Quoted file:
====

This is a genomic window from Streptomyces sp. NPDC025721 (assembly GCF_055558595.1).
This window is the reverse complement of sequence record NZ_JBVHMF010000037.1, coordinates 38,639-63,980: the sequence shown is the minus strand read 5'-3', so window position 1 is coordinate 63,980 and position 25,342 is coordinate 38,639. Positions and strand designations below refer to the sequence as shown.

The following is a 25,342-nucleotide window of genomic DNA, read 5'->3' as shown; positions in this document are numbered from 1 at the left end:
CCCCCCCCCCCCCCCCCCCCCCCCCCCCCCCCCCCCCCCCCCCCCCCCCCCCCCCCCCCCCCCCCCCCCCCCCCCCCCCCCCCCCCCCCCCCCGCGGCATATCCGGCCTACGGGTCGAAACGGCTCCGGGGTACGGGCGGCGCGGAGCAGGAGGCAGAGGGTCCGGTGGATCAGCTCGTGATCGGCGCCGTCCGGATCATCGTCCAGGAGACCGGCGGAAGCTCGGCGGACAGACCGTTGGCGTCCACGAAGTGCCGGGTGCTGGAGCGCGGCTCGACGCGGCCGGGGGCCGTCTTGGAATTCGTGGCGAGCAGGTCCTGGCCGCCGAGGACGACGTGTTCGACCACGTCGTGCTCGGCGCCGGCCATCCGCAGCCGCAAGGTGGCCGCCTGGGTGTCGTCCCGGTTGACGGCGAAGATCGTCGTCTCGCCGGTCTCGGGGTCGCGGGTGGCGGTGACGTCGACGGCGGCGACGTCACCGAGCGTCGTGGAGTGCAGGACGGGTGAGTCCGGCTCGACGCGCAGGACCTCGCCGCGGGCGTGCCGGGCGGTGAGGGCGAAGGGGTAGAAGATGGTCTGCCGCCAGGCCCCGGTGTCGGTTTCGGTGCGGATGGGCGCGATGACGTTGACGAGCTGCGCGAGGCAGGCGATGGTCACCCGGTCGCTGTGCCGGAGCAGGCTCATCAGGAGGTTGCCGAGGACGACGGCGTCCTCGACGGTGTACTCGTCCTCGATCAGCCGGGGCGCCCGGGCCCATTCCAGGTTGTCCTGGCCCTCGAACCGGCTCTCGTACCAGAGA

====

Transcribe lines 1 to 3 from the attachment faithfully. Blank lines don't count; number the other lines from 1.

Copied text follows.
This is a genomic window from Streptomyces sp. NPDC025721 (assembly GCF_055558595.1).
This window is the reverse complement of sequence record NZ_JBVHMF010000037.1, coordinates 38,639-63,980: the sequence shown is the minus strand read 5'-3', so window position 1 is coordinate 63,980 and position 25,342 is coordinate 38,639. Positions and strand designations below refer to the sequence as shown.

The following is a 25,342-nucleotide window of genomic DNA, read 5'->3' as shown; positions in this document are numbered from 1 at the left end: